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CANCUN, Mexico -- With only about 425 days left until zero hour, businesses must prepare now to minimize their exposure to liability from the Year 2000 computer bug, an attorney says.
Although companies in many industries are doing all they can to eliminate the exposure from their own computer systems, they still may be exposed to claims on several fronts, she said. The question of whether those claims are insured has yet to be resolved, especially because some of the defenses businesses use to avoid liability may also be used by their insurers to avoid coverage.
In the United States alone, Year 2000 remediation costs are estimated to top $600 billion, noted Julia Frost-Davies, an associate in the litigation department of Bingham Dana L.L.P. in Boston. Once litigation costs are factored in, that total could rise to $1 trillion, she said.
Faced with this potentially enormous liability exposure, many businesses are asking what kind of insurance coverage they will have, Ms. Frost-Davies said during a presentation at a seminar on the Bermuda market, sponsored by broker Park International Ltd. in Cancun, Mexico, last week.
"When insureds are sued, they will first turn to their CGL policies for coverage, asking whether their insurer will defend or cover them," she said.
In many jurisdictions, she noted, there is a broad duty to defend the policyholder under standard commercial general liability policies if the suit against the policyholder states a potentially covered claim, or if even only part of the suit's claims may be covered.
Indeed, she noted, insurers generally can avoid providing a defense only by seeking a declaratory judgment that none of the claims against the policyholder would be covered.
As a result, policyholders may be able to obtain coverage for defense of third-party Year 2000 suits, even in cases where indemnification is not assured, Ms. Frost-Davies said.
Another issue surrounding how CGL policies respond to Year 2000 claims is how coverage would be triggered.
Insurers may seek to argue that Year 2000 losses are the result of a known exposure and, therefore, are not fortuitous losses covered by the policy, Ms. Frost-Davies said.
"It's difficult to argue we didn't know the year 2000 was going to arrive," she said. It also can be shown that a policyholder hired companies to try to remedy the Year 2000 problem, she added.
Another issue is that "CGL policies often require property damage or bodily injury to trigger coverage," Ms. Frost-Davies noted. Many claims for coverage of Year 2000 lawsuits are not going to meet this threshold, she said.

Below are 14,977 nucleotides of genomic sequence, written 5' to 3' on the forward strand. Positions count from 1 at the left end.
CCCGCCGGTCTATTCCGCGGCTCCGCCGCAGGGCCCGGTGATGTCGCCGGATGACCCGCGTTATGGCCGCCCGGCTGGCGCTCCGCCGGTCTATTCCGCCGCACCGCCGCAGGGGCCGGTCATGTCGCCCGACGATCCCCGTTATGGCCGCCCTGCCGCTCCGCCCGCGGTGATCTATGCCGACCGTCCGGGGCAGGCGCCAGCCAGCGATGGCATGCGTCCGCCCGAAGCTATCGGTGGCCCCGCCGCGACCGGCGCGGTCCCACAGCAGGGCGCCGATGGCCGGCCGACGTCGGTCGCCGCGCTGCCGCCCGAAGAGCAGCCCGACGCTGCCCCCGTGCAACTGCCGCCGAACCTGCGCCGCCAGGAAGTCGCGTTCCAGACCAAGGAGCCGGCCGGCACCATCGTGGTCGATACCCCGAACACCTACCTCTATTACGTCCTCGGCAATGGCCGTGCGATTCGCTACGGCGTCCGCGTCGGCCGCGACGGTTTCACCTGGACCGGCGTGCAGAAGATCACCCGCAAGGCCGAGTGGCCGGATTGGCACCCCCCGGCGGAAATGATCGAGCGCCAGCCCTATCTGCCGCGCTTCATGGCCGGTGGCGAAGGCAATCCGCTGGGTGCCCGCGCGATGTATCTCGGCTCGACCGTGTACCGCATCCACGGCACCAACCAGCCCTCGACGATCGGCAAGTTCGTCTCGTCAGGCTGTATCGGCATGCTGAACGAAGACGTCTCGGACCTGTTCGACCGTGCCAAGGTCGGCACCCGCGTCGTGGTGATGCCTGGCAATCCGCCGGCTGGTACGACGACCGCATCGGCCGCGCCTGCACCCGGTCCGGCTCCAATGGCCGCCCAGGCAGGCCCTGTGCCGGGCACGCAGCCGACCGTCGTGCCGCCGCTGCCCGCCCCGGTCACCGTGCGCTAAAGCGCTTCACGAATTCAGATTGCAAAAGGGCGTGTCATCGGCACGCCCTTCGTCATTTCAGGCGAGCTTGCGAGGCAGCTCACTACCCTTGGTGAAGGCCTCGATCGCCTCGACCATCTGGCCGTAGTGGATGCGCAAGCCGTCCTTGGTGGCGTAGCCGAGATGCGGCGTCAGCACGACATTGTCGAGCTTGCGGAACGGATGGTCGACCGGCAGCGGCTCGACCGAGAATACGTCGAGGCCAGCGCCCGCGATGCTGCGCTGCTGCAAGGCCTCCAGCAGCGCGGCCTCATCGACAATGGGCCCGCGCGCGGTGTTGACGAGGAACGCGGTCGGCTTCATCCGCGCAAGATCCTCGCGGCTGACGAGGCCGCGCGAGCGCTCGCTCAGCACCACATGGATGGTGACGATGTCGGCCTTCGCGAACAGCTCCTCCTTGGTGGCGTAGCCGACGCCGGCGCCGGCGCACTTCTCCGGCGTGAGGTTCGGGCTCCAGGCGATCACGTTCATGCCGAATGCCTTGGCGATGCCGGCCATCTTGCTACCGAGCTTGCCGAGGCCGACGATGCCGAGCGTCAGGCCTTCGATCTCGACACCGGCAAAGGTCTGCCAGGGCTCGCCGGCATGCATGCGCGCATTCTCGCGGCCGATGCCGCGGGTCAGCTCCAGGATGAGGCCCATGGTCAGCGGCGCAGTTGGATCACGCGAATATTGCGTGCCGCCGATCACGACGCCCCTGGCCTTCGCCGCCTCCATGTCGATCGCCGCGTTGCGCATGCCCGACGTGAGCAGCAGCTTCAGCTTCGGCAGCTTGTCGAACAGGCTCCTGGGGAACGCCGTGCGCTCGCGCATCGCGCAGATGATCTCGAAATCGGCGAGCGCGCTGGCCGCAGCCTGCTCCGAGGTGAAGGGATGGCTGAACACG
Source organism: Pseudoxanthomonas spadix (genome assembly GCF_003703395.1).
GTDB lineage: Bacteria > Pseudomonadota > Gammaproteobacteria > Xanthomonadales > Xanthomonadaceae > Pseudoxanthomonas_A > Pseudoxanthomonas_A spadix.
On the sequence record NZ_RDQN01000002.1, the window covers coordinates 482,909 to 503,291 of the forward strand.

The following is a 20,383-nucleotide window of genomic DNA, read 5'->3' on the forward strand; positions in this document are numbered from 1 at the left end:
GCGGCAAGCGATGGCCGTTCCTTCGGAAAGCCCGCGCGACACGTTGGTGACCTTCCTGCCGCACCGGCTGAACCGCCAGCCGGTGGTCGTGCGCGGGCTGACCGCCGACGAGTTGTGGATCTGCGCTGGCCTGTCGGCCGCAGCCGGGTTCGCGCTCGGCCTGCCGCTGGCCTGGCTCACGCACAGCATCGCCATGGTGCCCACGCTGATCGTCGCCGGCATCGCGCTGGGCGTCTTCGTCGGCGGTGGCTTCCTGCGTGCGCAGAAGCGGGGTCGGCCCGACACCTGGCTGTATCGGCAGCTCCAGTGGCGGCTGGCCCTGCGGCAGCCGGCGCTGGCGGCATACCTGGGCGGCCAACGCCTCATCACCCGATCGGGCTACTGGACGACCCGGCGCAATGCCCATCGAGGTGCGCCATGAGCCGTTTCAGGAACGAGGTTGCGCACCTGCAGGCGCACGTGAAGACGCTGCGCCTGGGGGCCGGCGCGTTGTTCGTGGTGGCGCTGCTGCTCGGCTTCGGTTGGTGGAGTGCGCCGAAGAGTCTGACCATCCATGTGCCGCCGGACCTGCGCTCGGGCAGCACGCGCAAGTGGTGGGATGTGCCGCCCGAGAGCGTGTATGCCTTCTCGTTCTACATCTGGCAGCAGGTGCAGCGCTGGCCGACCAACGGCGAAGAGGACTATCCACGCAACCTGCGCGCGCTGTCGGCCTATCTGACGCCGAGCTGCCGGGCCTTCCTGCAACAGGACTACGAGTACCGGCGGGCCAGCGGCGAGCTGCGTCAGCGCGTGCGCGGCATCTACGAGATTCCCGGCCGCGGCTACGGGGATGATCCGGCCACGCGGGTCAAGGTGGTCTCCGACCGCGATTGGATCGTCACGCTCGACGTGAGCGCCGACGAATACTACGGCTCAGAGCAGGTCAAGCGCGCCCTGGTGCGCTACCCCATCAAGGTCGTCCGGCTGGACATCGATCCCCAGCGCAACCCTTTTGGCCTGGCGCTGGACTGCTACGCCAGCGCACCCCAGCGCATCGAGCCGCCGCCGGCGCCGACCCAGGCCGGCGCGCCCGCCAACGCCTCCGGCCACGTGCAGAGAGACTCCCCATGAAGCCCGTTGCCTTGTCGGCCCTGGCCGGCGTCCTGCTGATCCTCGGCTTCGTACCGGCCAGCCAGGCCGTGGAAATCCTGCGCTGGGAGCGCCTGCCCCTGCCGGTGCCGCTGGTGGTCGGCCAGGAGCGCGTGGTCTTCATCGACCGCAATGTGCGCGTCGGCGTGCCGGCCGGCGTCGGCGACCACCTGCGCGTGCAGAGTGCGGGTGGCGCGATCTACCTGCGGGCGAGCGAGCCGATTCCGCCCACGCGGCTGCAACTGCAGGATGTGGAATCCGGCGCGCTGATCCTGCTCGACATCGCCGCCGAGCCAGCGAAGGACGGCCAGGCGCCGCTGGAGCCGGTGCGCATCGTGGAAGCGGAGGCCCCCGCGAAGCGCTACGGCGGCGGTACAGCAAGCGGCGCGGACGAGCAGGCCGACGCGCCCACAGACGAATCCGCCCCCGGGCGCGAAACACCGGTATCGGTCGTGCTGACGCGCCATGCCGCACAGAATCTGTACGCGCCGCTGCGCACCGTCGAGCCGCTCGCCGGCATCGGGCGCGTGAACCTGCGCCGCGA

Insurers also may argue that timely notice of a claim was not provided, thereby voiding coverage.
That argument will arise as a result of questions about what "occurrence" actually triggers coverage under the policy, Ms. Frost-Davies said. If it's successfully argued that the occurrence was the installation of defective computer equipment or software, that may have occurred several years ago. This could form the basis for an insurer to argue that it was not notified of a potential claim until years after the original occurrence, she said.
In addition to claims under CGL policies, the Year 2000 bug also is expected to trigger claims under directors and officers liability policies.
Shareholder and derivative actions are likely to follow any drop in a company's stock price allegedly caused by Year 2000 losses, Ms. Frost-Davies said.
Lawsuits against directors and officers most likely will assert a failure to adequately disclose Year 2000 problems, she said. This arises because the Securities and Exchange Commission requires that companies make adequate disclosure of risks, she said.
The SEC has issued specific guidance, available on its Web site at www.sec.gov, as to what sort of Year 2000 information must be disclosed by public companies.
One risk manager in the audience expressed concern about being required to disclose information about his readiness for the Year 2000 problem that could be used in a lawsuit against the company.